Prosecutors rested their case Wednesday against a Rastafarian church leader and the defense called an expert in medical marijuana.
After two days off, the trial against Heidi Lepp resumed Wednesday with the prosecution’s last witness, Yuba County Sheriff’s Sgt. Brandon Spear, taking the stand.
Lepp is charged with one felony count of conspiracy to cultivate marijuana and one count of felony conspiracy to sell marijuana, charges which carry a maximum of three years imprisonment.
The charges stem from an incident Aug. 2, 2017, when two deputies were shot and wounded by an alleged disgruntled caretaker of the marijuana garden in the 9000 block of Marysville Road in Oregon House, on what was considered property of Lepp’s Sugarleaf Rastafarian Church. The caretaker (though Lepp disputed that he worked for her), Mark A. Sanchez, 33, was killed by return gunfire.
Two months later, local drug task force agents of NET-5 and Sacramento police officers served search warrants at 12 illegal grow sites in the Yuba County foothills and Sacramento County associated with Lepp and her church. Lepp and 17 others were arrested. Those 17 co-defendants have already pleaded out.
Spear testified about evidence found at the various illegal grow sites, including marijuana plants, cash and a Sugarleaf binder with signed agreements between the church and growers. He said growers told him and other law enforcement officers the marijuana was expected to be sold on the black market and the church offered members protection from the authorities.
“They had no contact with the church until after the takedown,” Spear said.
Two-pound samples from each property were taken, he said, though they haven’t been tested; Deputy District Attorney John Vacek said if the defense was concerned with the samples not being tested, they could have made a motion to do so. Lepp’s attorney, Joseph Tully, asked if Spear knew which percentage of the seized plants were THC (the psychoactive component in marijuana) or CBD (which is non-psychoactive), or what percentage of plants were even usable – Spear said he did not.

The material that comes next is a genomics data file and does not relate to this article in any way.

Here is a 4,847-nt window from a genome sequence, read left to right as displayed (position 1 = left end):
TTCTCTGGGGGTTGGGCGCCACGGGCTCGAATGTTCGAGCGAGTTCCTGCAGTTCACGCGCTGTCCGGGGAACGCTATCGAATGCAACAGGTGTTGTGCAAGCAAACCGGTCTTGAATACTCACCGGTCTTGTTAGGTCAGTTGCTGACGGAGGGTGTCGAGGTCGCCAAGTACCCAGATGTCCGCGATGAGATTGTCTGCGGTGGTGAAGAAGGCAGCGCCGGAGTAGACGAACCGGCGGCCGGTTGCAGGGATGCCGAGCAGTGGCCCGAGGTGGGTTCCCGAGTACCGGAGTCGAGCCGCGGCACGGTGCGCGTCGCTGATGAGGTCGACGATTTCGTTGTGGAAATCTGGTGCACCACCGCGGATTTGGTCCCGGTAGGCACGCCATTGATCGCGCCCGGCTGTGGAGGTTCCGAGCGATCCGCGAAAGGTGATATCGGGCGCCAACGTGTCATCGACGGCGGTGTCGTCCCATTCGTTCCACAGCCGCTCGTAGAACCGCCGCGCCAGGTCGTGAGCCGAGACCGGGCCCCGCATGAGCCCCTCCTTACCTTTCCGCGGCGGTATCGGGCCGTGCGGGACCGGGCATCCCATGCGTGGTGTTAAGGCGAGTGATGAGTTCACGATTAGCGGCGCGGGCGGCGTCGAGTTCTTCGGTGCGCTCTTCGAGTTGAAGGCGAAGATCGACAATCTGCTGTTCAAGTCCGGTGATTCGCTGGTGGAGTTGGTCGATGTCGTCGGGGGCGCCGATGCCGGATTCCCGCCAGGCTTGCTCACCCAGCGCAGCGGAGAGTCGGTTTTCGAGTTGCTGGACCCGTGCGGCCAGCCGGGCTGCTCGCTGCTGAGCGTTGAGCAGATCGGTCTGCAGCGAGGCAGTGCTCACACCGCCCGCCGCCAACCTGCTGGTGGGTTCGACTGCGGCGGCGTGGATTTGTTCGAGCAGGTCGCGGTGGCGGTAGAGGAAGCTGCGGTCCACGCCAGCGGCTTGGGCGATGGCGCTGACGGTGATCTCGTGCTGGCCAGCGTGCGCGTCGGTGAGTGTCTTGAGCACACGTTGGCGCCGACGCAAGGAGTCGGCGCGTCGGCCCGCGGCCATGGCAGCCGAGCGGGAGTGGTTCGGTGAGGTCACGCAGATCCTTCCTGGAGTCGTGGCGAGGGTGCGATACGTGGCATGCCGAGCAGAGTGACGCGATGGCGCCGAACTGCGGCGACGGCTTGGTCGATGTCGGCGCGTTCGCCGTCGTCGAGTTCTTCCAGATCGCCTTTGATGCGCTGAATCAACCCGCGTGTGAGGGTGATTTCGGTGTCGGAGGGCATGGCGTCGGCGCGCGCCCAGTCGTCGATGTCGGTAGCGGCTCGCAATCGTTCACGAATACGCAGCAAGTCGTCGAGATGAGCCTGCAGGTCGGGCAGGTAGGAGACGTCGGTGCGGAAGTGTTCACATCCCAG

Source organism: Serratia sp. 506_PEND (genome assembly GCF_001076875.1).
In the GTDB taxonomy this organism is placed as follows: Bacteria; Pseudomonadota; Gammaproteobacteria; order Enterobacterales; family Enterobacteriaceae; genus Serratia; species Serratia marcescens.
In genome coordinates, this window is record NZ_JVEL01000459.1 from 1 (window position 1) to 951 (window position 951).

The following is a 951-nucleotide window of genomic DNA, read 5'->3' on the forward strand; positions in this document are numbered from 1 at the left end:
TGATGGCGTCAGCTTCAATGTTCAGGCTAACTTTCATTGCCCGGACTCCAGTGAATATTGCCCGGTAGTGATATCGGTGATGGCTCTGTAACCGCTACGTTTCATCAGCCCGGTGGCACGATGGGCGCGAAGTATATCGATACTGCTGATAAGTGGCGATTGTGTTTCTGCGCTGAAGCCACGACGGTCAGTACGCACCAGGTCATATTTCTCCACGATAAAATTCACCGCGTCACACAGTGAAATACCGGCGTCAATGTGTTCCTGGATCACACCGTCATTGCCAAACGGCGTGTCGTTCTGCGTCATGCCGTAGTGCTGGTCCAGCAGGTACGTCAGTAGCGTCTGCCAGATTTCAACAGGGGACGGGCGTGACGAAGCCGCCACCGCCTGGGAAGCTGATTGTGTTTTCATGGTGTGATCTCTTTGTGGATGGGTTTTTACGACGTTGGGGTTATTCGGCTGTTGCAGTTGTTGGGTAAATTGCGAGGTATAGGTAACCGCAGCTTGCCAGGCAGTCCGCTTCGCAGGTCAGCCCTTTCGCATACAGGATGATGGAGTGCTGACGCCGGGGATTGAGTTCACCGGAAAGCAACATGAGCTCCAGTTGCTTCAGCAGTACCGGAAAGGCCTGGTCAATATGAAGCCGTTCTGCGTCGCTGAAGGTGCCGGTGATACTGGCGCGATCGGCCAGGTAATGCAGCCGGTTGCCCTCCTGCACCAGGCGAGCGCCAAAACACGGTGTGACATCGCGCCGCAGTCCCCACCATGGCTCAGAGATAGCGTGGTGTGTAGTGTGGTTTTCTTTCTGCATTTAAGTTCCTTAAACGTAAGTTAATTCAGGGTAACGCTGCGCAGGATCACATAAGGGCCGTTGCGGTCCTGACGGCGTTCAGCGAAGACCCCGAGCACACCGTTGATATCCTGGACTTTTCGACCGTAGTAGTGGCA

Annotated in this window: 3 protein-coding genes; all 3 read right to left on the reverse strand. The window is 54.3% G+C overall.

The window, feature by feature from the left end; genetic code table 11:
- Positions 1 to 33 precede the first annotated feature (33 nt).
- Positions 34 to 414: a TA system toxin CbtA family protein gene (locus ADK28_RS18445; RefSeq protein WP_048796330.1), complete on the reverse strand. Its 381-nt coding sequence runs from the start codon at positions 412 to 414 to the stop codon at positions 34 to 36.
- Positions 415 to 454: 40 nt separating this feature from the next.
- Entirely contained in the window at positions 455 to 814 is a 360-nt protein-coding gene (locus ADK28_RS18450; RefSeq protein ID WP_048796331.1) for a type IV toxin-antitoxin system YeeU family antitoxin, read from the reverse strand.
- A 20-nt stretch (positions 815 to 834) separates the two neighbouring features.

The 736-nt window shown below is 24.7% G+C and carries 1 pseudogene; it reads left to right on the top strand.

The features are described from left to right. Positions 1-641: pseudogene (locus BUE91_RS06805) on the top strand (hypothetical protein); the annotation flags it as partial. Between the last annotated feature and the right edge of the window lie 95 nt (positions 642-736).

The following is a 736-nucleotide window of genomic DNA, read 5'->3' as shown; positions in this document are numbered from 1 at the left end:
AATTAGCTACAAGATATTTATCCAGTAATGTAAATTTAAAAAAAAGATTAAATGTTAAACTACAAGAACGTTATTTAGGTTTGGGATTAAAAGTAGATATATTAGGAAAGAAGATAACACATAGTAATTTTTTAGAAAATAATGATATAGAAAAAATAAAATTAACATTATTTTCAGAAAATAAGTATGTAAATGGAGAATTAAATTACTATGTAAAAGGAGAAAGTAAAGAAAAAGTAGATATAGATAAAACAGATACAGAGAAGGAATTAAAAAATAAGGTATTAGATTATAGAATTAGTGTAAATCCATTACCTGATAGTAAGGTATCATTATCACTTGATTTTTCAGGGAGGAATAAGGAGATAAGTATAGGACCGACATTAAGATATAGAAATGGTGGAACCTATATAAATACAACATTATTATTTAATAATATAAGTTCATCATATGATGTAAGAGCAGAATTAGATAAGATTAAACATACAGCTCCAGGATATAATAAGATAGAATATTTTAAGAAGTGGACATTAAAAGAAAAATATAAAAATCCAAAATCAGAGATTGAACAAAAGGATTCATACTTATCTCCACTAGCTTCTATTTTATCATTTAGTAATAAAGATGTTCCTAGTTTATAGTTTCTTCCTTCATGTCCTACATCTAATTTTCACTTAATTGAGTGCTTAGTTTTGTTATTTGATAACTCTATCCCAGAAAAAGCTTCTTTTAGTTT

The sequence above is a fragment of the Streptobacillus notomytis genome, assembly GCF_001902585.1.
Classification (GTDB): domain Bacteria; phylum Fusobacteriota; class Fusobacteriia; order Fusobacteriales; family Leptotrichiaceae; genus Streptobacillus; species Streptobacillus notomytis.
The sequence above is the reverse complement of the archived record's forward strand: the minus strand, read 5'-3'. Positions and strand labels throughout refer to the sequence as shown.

When Spear discussed the thousands of dollars of cash and assets seized, Tully questioned if he had investigated how much money was coming in to the church versus how much went to expenses. Tully also asked if growers could be expected to have cash on hand, considering federal laws make cannabis cultivation a cash-only business – Spear said it could probably be expected.
Spear testified that Lepp gave him a list of her associated grow sites and that they had corresponded via telephone and email a handful of times following the officer-involved shooting.
“Is it typical for a heroin or coke dealer to call or email you to tell you they’re opening up drug houses?” Tully asked Spear.
Despite Lepp growing openly in Yuba County since 2014, Spear testified that he didn’t feel any of her grows were legitimate.
The defense started its case with testimony from Dr. Lawrence Badgley, a Eureka-based family and general medicine doctor who testified as an expert in medical marijuana. He was questioned about the dosage amounts of hashish and marijuana for patients versus opiates, and the benefits of marijuana as pain relief.
Vacek and Badgley went back and forth on whether or not Badgley believes any adult uses marijuana simply to get high and not as a patient. Badgley had difficulty answering what he called a philosophical question, but said he believes marijuana is a medicine and most adults have some sort of medical issue. He also testified that marijuana does not leave users’ with the same dependency issues as alcohol, heroin or methamphetamine.
The defense will call more witnesses today and both Tully and Vacek hope to conclude the case by Friday.